The A’s only run came courtesy of a wild pitch that brought home Khris Davis in the eighth.

In the field:
It was a tough day defensively for Healy, who drew the start at first base because the Rangers started lefty Martin Perez on the mound. Healy let Rougned Odor’s sharp grounder get past him for an error that helped facilitate the Rangers’ three-run sixth. In an eighth inning that dragged on forever, Healy couldn’t come up with a short-hop throw from Semien that correctly was scored an E-6 but probably should have been scooped.

The turnout was 36,905.

Up next:
It’s the rare Monday matinee for the A’s, as they play Kansas City in the Royals’ home opener at 1:15 p.m. Jharel Cotton (0-1, 10.68) takes the hill opposed by Ian Kennedy (0-1, 5.40). After a day off Tuesday, Andrew Triggs (1-0, 0.00) matches up against former Athletic Jason Hammel (0-0, 5.40) in Wednesday’s 5:15 p.m. game. Then the road trip finale pits Jesse Hahn (0-0, 3.00) against lefty Jason Vargas (1-0, 1.50) Thursday at 5:15 p.m.


Revisiting A's signing of Grant Balfour in free agency eight years ago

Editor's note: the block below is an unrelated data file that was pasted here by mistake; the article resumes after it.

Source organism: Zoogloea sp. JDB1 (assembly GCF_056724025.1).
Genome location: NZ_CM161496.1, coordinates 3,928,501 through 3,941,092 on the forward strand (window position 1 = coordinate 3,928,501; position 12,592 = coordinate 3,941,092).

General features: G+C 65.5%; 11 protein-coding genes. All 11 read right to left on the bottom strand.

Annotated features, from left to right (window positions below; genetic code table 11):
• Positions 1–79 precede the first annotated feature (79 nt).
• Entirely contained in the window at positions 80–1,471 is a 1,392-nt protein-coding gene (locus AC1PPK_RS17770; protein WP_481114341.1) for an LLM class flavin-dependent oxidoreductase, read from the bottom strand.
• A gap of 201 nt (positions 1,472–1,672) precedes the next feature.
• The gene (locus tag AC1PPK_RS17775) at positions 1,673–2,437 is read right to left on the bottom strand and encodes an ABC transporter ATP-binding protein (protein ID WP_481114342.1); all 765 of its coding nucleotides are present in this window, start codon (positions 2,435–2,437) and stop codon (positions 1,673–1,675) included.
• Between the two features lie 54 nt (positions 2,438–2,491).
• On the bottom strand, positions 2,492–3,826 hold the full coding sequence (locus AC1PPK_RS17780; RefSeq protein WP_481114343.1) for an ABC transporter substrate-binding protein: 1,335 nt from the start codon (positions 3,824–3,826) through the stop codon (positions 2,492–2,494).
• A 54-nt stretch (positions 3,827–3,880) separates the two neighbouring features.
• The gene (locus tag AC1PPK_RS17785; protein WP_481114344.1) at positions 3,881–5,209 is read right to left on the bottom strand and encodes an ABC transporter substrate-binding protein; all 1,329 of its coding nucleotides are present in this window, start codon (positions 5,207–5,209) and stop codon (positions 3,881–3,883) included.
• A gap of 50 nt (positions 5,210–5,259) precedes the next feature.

Revisiting A's signing of Grant Balfour in free agency eight years ago

January 18, 2011 officially marked the beginning of "Balfour Rage."

The A's signed Australian relief pitcher Grant Balfour to a two-year, $8 million contract with a $4.5 million option for a third year. Balfour, who was 33 years old at the time, had spent the previous four seasons with Tampa Bay, seeing mixed results.

The right-hander was coming off a strong season in 2010, however, going 2-1 with a 2.28 ERA in 57 appearances. He had never been a closer in his big league career, but averaged better than a strikeout per inning as a setup man.


Balfour had a strong 2011 season in Oakland in a setup role. He went 5-2 with two saves and a 2.47 ERA, striking out 59 in 62 innings. Balfour eventually took over the closer role in 2012 and recorded 24 saves in 26 opportunities with a 2.53 ERA.

The A's exercised Balfour's option in 2013 and he posted a career-high 38 saves in 41 opportunities with a 2.59 ERA, earning his first and only All-Star appearance. He also set the A's franchise record with 41 consecutive saves converted.

Balfour quickly became a fan favorite, known for his fiery passion and screaming of profanities on the mound. "Balfour Rage," as it became known, sometimes rubbed batters the wrong way, but Balfour insisted it was just his way of pumping himself up. Needless to say, A's fans loved it.

[RELATED: How A's could learn from Coco Crisp signing nine years ago]


The Balfour signing was a great success for Oakland. In three seasons, he went 9-7 with 64 saves and a 2.53 ERA. For just over $12 million, that was a bargain.